I love fruits with my breakfast, so don’t be afraid to add any fruit of your choice to your Palachinki plate! I chose strawberries, but bananas, blueberries, or raspberries would have also been delicious.

Close up of Palachinki with powdered sugar and strawberries

How to Cook Your Palachinki

To cook the Palachinki, heat your pan up completely before adding any batter. Put a small ladle of batter into the pan, and then pick up the pan and tilt it to allow the batter to spread over the entire pan. You want your batter to be very thin—this is the defining characteristic of a crepe! Cook it until It just begins to brown on one side, then flip it and allow it to continue browning on the other.

Just before serving, add the butter and the honey, sprinkle with some powdered sugar, and serve. It’s that easy! You’re welcome folks!

Did you like this quick and easy breakfast recipe? Make sure to also check out my recipe for Kaiserschmarrn (shredded pancakes) from Austria and Gondo Datschi (Scrambled Eggs with Herbs) from Bhutan. If you make this recipe, take a photo and share it on Instagram with the hashtag #TheForeignFork and tag @TheForeignFork. Thanks for stopping by! I will see you very soon ????

Honey Butter Crepes (Palachinki from Bulgaria)

Palachinki are a version of crepes popular in Bulgaria. These Palachinki are rolled
with a simple filling of butter and honey and are then sprinkled with powdered
sugar and served with strawberries. This is SUCH a delicious breakfast, and I
can’t wait to keep making them as a special Sunday breakfast!

Course Breakfast, Dessert
Prep Time 5 minutes
Cook Time 5 minutes

Ingredients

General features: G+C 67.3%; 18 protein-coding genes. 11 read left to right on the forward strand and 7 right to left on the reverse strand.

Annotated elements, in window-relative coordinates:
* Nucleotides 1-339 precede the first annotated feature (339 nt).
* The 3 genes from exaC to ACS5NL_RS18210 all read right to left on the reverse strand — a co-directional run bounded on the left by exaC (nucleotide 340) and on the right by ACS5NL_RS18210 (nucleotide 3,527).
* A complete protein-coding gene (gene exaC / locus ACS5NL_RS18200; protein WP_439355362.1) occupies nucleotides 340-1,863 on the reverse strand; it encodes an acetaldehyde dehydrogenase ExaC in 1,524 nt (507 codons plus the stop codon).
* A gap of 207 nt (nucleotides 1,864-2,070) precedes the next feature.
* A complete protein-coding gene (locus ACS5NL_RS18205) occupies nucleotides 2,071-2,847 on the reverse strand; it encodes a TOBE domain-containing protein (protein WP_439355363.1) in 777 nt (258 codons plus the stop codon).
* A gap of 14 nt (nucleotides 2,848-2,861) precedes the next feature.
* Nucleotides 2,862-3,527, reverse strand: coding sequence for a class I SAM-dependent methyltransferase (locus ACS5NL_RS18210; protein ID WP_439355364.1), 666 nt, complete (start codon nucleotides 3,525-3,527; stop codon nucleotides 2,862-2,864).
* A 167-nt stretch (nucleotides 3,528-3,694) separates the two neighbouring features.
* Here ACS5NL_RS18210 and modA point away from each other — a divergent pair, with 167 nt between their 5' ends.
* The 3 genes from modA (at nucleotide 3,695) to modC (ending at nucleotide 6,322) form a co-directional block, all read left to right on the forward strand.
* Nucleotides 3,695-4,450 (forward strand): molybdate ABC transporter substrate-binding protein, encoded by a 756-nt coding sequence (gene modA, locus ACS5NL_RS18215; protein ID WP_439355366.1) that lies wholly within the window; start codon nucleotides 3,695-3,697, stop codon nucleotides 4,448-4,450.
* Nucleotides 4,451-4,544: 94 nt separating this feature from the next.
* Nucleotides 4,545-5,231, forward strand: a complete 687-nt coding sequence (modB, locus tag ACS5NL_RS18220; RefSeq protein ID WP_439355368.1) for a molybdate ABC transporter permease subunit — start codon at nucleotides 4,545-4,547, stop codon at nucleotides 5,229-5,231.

Crepe Batter Ingredients

  • 4 eggs
  • 1 1/4 cup all-purpose flour
  • 3 tbsp melted butter
  • 2 tbsp granulated sugar
  • 1 tsp salt
  • 1/3 tsp vanilla extract
  • 1 cup whole milk
  • 1 cup water sparkling water works great but if you don’t have any then tap water is just fine

Topping Ingredients

  • Honey for filling
  • Softened butter for filling
  • Powdered sugar for topping
  • Strawberries for topping

Instructions

  1. Place all crepe batter ingredients in a blender and blend until combined.
  2. Heat a small-medium size pan on the stove until completely warmed up.
  3. Pour a small ladle of batter into the pan, and then tilt the pan to encourage the batter to cover the entire bottom surface. Make sure that the batter is thin, almost paperlike.
  4. Cook over medium heat until the batter dries and the bottom starts to brown. Use a spatula to flip over the crepe, and then cook on the other side until brown.
  5. Remove crepe from heat, and butter one side. Drizzle honey over the middle. Roll or fold the crepe. Sprinkle with powdered sugar and serve with fresh berries. Enjoy!
  6. Leave a comment on this blog post letting me know what you thought of the recipe! And post a photo to Instagram or Facebook using the hashtag #TheForeignFork.

Recipe Notes

Recipe copyright The Foreign Fork. For educational or personal use only. 

Tarator (Cucumber Yogurt Soup) from Bulgaria

Jump to Recipe

Tarator is a Bulgarian cold soup made with yogurt and cucumbers. My version is also served with walnuts, dill, and red pepper. This soup is perfect for a light meal in the heat of summertime and would be delicious with a slice of crusty bread!

Bulgarians are HELLA proud of their yogurt, my friends. When I say proud, I don’t mean they’re like “hey look how cool this yogurt is” proud. I mean they’re like “yo, our yogurt rocks” proud. I mean they’re like “dudes, our yogurt is the literal best thing that has been made on planet earth” proud. And they’re not wrong!

How is Bulgarian Yogurt Different?